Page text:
“They brought another boat to the starting line of the Volvo Ocean Race, and in the process, they paved the path for younger sailors to do the same. Did they change the sport forever? It’s too early to know that. But they did something no one has ever done here, and I salute them for it.”
August 27th, 2014 by admin
As we told you when we first broke the world-exclusive news about Chris Nicholson’s VOR Entry last month, we expect a shit-kicking team aboard Team Vestas Wind, and we’re getting one. As the team puts their sparkling new VOD65 (in its sponsored livery, above) through its sea trials on the UK’s South Coast and gets to know it inside and out, familiar names are bubbling up the list.
Nico first knocked off the shore boss spot, with Neil Cox able to fill that role better than perhaps anyone else alive. Nico then killed two birds with one stone: Danish title sponsor Vestas means a few Danish sailors need to be aboard for the first-ever Danish-flagged Volvo entry, and Dane match racers (and recently, Extreme 40 sailors) Peter Vibroe and Nicolai Sehested got the nod. They’re also both under 30, which covers that problem too.
A good look at the videos and Facebook photos of several sailors reveal three more names, every one of them a rock star: Rob Salthouse, Wouter (The Router) Verbraak, and Tony Rae all showed up on the boat in the past days. While none are confirmed as crew just yet, with barely a month to go before the start of the race, there won’t be much trying out. As if those guys need to.
Just 5 weeks left, boys and girls. Let’s get that party started.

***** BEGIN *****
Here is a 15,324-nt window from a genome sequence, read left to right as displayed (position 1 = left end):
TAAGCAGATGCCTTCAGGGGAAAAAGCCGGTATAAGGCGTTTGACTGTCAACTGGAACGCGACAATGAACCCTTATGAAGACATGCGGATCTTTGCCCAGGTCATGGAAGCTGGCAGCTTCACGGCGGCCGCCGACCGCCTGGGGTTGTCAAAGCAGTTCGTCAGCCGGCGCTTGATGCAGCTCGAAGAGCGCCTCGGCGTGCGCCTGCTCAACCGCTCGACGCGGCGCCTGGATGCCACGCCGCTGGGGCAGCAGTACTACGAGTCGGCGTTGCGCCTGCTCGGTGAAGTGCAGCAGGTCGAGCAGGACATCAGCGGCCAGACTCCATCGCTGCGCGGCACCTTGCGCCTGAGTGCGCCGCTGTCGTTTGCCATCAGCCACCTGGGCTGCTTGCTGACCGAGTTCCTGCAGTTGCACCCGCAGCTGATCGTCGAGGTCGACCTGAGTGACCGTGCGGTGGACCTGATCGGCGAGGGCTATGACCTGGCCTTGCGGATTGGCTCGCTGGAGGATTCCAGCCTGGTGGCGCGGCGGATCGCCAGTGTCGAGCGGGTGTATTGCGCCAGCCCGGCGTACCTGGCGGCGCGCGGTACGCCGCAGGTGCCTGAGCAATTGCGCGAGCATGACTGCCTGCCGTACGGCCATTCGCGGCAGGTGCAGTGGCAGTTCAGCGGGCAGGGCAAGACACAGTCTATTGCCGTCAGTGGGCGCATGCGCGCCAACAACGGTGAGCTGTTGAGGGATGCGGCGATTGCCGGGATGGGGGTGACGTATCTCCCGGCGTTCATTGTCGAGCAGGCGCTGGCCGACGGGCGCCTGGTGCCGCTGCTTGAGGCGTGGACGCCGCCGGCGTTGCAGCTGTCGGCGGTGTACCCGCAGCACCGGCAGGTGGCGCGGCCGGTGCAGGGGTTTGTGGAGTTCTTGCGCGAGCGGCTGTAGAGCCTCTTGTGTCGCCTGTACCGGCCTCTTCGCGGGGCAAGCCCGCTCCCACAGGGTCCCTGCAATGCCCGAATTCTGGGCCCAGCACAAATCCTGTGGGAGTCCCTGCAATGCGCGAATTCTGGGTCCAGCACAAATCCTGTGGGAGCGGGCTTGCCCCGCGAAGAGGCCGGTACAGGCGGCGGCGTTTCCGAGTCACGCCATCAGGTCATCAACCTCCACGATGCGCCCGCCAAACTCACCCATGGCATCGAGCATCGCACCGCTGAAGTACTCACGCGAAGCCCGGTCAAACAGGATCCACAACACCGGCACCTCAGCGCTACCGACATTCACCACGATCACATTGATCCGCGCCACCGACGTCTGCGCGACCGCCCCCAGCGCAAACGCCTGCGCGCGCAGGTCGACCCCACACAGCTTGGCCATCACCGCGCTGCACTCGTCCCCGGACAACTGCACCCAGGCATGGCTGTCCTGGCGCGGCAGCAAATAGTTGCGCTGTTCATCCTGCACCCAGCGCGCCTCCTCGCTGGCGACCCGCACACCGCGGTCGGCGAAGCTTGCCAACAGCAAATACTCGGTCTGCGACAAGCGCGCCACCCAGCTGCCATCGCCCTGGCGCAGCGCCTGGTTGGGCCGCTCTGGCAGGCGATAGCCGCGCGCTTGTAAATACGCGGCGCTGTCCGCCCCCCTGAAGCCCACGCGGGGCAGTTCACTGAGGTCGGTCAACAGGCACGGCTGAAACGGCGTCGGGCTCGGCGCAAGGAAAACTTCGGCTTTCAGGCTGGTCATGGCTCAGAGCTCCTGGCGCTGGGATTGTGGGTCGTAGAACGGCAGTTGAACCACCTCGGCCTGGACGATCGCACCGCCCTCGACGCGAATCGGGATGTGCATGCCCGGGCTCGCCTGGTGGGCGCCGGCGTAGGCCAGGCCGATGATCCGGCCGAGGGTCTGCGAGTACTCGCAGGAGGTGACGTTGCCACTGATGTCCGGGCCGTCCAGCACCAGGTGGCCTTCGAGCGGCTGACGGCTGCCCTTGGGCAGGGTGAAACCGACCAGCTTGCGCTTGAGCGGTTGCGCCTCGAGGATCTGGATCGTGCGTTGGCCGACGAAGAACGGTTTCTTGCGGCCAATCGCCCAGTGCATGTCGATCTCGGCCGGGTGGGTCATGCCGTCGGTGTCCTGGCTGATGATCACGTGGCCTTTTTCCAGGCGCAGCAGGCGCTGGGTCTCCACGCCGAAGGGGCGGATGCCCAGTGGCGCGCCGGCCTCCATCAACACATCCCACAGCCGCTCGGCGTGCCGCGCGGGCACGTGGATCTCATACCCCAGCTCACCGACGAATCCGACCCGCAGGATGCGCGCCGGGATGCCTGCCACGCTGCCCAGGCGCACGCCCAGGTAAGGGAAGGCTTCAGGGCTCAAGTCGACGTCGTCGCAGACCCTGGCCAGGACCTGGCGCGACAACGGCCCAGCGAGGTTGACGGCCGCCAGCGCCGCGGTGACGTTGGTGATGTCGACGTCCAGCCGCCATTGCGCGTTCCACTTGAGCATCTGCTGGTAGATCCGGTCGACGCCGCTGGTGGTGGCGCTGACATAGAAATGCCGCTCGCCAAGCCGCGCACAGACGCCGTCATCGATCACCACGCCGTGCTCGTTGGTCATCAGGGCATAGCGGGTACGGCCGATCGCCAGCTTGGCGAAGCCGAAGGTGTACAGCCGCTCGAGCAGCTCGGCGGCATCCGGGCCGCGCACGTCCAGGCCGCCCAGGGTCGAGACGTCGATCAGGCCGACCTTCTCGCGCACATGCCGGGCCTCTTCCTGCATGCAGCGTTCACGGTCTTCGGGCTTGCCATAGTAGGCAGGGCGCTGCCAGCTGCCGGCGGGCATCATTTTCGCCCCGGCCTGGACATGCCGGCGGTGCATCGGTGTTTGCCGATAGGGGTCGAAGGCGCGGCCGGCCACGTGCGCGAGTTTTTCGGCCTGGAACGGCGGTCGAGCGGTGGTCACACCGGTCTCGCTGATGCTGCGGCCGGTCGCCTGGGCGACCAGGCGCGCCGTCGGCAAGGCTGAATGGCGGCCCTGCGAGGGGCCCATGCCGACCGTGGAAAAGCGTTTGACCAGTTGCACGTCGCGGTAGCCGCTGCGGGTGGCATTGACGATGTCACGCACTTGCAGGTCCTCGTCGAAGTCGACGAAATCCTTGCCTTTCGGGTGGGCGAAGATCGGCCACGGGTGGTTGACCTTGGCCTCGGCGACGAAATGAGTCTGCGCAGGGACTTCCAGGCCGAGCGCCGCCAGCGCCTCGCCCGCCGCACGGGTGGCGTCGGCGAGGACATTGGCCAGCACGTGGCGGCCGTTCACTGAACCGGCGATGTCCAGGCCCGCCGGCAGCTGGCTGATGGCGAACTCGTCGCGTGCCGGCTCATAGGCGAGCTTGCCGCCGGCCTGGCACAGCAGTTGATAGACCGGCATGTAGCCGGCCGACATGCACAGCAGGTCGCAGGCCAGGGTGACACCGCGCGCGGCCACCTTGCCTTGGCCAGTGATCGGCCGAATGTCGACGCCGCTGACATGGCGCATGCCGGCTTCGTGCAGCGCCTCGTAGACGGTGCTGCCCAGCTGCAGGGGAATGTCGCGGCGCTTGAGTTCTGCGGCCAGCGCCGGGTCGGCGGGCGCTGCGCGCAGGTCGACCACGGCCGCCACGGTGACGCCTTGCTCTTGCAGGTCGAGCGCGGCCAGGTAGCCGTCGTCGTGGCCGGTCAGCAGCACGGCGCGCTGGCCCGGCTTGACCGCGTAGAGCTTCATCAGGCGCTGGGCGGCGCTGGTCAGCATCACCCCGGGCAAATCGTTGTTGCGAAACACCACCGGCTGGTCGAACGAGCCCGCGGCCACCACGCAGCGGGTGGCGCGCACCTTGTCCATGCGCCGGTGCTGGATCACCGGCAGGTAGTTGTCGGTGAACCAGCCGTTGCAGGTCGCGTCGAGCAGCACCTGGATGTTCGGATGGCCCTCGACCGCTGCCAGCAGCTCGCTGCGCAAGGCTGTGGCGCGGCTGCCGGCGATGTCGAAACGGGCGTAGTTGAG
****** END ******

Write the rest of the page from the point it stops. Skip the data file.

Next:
August 27th, 2014 by admin
Unlike the vast majority of the world’s sailing editors, we stay away from re-printing press releases and mass e-mails. After all, we’re not lazy piles of crap. But on a rare occasion, one of ‘em is so good that we have no choice. Such is the report we got from Team Dongfeng yesterday from the Round Britain & Ireland Race; rather than the wooden and self-serving PR we got used to over the course of the last race, this thing is honest, painful, and brings the fans to the boat, rather than the boat to the fans. Check it, and watch ‘em on Facebook. Ironic title from one of the last real storytellers of rap.
Today we broke a sail.
Today our entire comms system went down.
Today we were in 3rd place and dropped to 4th.
Today we have decided that life onboard is not always easy.
In fact, today, it is really quite complicated.
First email from the Volvo Ocean 65 ‘Dongfeng’ boat early this morning reported:
“Difficult conditions last night and this morning. 30 knots. Life onboard complicated. Problems with onboard media system. Difficult conditions to troubleshoot, chances of success no more than 50%.”
Followed by an email from Team Director, Bruno Dubois:
“Just got a call from the boat. We’ve broken a sail, it’s split and completely unusable. Probably doesn’t make any difference in terms of sailing tactics, but not ideal. The media system doesn’t work anymore – they’re fighting to get it back to send pictures and videos. The boat is full of water in the back… One of our Chinese guys is not really in good shape. Team, I’m sure you realise this but it’s quite rough for the people and the equipment out there.”
Twenty-four hours into the 1,800 mile Round Britain & Ireland Race and the pace has been fast and furious. Starting from The Solent in the south, Dongfeng was parallel with Aberdeen in the north of Scotland covering 500 miles by 0900 BST this morning. But with speed, and the weather systems that deliver the strength to propel the boats fast, so comes the potential for damage; and the North Sea delivered boat breaking conditions last night in strong winds and steep seas forcing three competitors to retire, including sailing legend Sir Robin Knox-Johnston who is living proof age has no limits! [other than the limit that he got his ass kicked and retired -ed]. In the early hours of this morning the team’s Fractional Code 0 ripped, rendering it unusable forcing the team to switch to the large jib – not the optimum sail for the conditions.